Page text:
Waiting to trade him next season probably only lessons the return based on how much time the team trading for him is guaranteed to have with him.

But what other choice do the Senators have? There is nothing to suggest this season is a fluke for the Senators (if anything, the previous season was the fluke) and that better days are ahead. There is nothing to suggest they are going to make significant investments to build a better team around Karlsson in the next year to convince him to stay.

If these are the final days of Karlsson as a member of the Senators, it is a frustrating way to go out.

Adam Gretz is a writer for Pro Hockey Talk on NBC Sports. Drop him a line at phtblog@nbcsports.com or follow him on Twitter @AGretz.

 

Canadiens’ Shea Weber to undergo foot surgery, miss rest of season

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Be sure to visit NBCOlympics.com and NBC Olympic Talk for full hockey coverage from PyeongChang.

The Montreal Canadiens won’t be participating in the playoffs, so on Thursday it was announced that Shea Weber is set to undergo surgery to repair a tear in a tendon in his left foot, ending his season.

˝Following the diagnosis of Shea Weber’s injury, it was our belief that after a comprehensive rehabilitation protocol under the guidance of our medical team, Shea would be able to return to play this season,” said the team’s orthopedic surgeon, Dr. Paul Martineau in a statement. “Unfortunately, after extensive efforts to heal Shea’s injury, progress has not been made as expected. After further exams, and a consultation on Wednesday in Green Bay, Wisconsin with specialist Dr. Robert Anderson, and with Shea’s approval, it has been determined that he should undergo surgery and will be out for the reminder of the season.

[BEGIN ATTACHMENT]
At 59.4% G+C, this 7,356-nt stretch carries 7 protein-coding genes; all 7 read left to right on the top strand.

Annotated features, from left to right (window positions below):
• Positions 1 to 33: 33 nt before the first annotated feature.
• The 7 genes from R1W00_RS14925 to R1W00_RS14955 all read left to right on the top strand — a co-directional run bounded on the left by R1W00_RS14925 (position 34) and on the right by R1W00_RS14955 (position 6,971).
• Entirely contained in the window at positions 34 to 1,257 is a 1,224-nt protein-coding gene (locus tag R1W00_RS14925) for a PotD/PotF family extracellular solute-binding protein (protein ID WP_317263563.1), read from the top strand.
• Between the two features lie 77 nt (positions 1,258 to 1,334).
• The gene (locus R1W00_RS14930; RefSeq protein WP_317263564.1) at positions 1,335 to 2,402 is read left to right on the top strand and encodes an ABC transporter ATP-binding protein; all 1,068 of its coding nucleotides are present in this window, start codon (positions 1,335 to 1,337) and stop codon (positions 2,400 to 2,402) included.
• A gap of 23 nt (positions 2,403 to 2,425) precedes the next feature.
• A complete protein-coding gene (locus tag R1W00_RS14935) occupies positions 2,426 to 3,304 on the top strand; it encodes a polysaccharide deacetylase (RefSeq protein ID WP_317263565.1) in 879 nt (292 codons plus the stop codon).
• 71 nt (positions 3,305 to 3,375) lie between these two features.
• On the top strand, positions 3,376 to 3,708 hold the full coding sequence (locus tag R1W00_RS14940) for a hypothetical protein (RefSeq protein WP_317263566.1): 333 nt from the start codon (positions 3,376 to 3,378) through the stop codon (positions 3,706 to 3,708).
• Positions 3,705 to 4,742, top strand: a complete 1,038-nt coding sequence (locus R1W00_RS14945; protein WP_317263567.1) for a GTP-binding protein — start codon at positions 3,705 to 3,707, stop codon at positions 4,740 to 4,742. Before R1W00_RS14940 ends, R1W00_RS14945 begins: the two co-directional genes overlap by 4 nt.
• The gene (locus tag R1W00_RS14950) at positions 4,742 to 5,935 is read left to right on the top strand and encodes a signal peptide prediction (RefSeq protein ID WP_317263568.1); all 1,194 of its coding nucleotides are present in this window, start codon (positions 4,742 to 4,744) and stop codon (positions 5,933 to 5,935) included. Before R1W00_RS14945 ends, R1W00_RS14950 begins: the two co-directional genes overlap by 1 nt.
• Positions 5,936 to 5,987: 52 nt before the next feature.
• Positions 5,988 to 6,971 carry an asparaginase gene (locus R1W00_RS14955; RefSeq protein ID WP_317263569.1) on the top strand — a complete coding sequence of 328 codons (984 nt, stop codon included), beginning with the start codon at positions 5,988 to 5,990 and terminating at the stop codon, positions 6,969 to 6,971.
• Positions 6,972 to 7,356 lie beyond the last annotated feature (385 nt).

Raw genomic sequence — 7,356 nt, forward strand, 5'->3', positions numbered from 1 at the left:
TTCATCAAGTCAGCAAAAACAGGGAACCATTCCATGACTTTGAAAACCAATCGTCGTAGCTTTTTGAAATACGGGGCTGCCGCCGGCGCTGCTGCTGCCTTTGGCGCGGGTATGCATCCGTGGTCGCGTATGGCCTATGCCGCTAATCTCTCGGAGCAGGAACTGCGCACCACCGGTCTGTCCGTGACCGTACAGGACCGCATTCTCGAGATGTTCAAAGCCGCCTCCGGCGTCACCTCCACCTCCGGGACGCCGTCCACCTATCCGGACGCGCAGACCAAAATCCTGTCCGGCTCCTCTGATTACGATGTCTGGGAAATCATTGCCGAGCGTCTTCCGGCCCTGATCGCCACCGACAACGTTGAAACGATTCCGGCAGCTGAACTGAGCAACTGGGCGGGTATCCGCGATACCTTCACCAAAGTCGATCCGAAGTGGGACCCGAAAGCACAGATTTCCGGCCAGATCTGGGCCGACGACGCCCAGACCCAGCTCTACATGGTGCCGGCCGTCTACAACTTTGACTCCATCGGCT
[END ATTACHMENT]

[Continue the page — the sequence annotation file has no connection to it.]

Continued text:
“Our medical group will work with Shea to ensure he is pursuing the best course of treatment moving forward, and we expect him to make a full recovery and be ready for the start of training camp next season. The length of his recovery will be determined following surgery, which will be performed by Dr. Anderson.”

The 32-year-old Weber has not played a game since the Dec. 16 outdoor game in Ottawa. Last week, Canadiens head coach Claude Julien said the defenseman’s foot still wasn’t comfortable in his skate and was going get it evaluated to determine a path to recovery. Surgery is now the only way back.

Weber only played 26 games this season, scoring six goals and recording 16 points. It’s the most time he’s missed since 2007-08 when he suffered a pair of leg injuries while with the Nashville Predators. The Habs’ season is long gone, so there’s no reason to put the blue liner, who still has six more seasons left on his contract, at risk.

Now when do the Chicago Blackhawks do the same with Corey Crawford?

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Sean Leahy is a writer for Pro Hockey Talk on NBC Sports. Drop him a line at phtblog@nbcsports.com or follow him on Twitter @Sean_Leahy.